The daughter has been willing herself into a collision since thirteen. The daily preparation of this task has diminished her social ability. She tends to think only of motion, of the way the body loses itself to force, the way bones will only bear so much pressure. You can see it in her face when you talk to her. The whiplash, the busted kneecaps, the unheeded stop signs. It’s not just the contrary violence that’s evident, but how much she wants it.
The daughter has few friends, but her mother numbers among them. They daydream their way to the funeral home. The mother has set her hair and wears dry, fuchsia lipstick. They cluck over the caskets and the satin.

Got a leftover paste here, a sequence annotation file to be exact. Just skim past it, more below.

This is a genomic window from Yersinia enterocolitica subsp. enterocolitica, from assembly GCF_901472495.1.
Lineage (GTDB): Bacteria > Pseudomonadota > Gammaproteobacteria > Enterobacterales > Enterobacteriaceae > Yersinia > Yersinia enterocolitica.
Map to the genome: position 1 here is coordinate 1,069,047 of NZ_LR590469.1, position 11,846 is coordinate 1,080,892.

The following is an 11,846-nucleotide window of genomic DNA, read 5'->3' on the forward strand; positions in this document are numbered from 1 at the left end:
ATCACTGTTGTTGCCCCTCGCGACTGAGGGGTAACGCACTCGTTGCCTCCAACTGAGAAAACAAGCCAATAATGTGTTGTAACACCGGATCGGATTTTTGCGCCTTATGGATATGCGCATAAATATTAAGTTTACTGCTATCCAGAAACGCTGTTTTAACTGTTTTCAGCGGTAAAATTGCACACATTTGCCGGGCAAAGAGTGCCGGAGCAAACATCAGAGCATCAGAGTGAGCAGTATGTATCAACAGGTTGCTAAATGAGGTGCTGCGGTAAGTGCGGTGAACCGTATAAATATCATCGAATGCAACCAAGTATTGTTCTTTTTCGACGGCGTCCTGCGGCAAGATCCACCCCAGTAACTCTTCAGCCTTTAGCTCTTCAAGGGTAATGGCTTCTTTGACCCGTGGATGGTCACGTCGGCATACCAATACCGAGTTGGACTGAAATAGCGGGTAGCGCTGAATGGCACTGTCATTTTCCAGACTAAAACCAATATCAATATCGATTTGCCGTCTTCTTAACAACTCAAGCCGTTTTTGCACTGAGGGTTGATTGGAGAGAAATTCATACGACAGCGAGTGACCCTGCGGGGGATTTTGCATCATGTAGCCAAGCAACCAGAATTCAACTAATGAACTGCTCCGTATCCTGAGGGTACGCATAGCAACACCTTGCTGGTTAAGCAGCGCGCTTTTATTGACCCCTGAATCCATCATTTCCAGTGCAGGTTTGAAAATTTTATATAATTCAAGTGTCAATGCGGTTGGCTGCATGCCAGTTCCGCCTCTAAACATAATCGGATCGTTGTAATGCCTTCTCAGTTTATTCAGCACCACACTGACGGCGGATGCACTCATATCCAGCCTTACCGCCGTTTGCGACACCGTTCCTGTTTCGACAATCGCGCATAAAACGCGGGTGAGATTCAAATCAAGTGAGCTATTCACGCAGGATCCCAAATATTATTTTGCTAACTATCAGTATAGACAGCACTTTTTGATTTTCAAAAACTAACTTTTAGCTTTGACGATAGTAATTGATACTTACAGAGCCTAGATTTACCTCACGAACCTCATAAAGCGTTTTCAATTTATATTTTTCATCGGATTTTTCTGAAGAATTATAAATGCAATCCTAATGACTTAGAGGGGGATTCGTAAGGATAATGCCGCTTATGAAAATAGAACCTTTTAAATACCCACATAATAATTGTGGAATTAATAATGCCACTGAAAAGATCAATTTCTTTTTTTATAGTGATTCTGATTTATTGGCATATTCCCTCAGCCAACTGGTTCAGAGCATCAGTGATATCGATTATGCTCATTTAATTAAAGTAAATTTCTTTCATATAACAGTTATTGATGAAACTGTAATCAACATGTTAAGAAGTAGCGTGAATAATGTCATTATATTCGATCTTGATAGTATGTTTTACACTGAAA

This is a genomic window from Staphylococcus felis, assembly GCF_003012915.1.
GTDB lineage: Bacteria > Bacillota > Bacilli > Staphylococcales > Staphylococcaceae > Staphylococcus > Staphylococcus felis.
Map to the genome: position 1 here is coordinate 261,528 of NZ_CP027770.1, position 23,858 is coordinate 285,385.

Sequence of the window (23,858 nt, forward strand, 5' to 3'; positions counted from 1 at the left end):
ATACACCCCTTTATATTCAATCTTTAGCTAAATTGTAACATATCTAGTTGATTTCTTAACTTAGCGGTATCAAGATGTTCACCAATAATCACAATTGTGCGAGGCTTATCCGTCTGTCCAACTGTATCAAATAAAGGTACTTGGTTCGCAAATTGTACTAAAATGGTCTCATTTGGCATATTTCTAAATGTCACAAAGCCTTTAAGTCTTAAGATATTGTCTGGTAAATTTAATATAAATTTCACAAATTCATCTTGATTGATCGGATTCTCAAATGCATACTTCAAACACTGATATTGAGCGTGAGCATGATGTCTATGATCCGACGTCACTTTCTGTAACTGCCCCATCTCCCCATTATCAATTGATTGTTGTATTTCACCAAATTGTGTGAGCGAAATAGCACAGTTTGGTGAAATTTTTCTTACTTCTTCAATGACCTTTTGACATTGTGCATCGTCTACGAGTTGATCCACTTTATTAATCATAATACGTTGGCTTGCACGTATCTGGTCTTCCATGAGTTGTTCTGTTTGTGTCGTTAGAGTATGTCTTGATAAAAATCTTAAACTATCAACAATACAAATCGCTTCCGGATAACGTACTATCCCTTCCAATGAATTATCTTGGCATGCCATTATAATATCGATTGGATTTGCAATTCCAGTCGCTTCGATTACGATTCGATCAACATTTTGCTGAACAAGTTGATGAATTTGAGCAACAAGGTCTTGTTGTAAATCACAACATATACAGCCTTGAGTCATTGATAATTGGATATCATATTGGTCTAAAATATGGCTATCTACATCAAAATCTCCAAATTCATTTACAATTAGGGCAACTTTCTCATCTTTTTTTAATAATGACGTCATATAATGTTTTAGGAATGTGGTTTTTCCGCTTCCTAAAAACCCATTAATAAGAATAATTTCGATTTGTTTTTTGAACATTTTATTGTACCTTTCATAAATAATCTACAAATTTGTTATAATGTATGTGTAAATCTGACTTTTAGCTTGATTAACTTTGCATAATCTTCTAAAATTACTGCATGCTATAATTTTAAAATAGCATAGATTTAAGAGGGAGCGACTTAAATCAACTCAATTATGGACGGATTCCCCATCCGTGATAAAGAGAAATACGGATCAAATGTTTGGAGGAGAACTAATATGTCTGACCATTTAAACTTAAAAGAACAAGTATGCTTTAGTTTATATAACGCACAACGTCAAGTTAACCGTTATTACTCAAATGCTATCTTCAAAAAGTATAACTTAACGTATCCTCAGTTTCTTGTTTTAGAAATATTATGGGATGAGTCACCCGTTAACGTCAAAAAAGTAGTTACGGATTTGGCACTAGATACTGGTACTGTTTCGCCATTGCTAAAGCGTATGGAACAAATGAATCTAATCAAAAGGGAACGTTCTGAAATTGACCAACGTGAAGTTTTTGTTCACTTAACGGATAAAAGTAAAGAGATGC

The younger one considers an outrageously-bleak slate headstone. She considers one with an angel and a harp, a lamb. There are grape leaves and plump grapes.
“Why would anyone want grapes on their headstone?” she asks.
“Excess,” says her mother, “someone who likes excess would want grapes.”
“Oh,” says the daughter.
“I want the black granite,” she says.
The mother nods in approval, “I like the pink, myself.”
The clerk does not quite know how to react. He decides to stay put behind the register, allows the formality of the cash machine to protect him. The women don’t even see him, though. They pass out of the stone-carver’s room and saunter like sun-drunk crows to the Lincoln.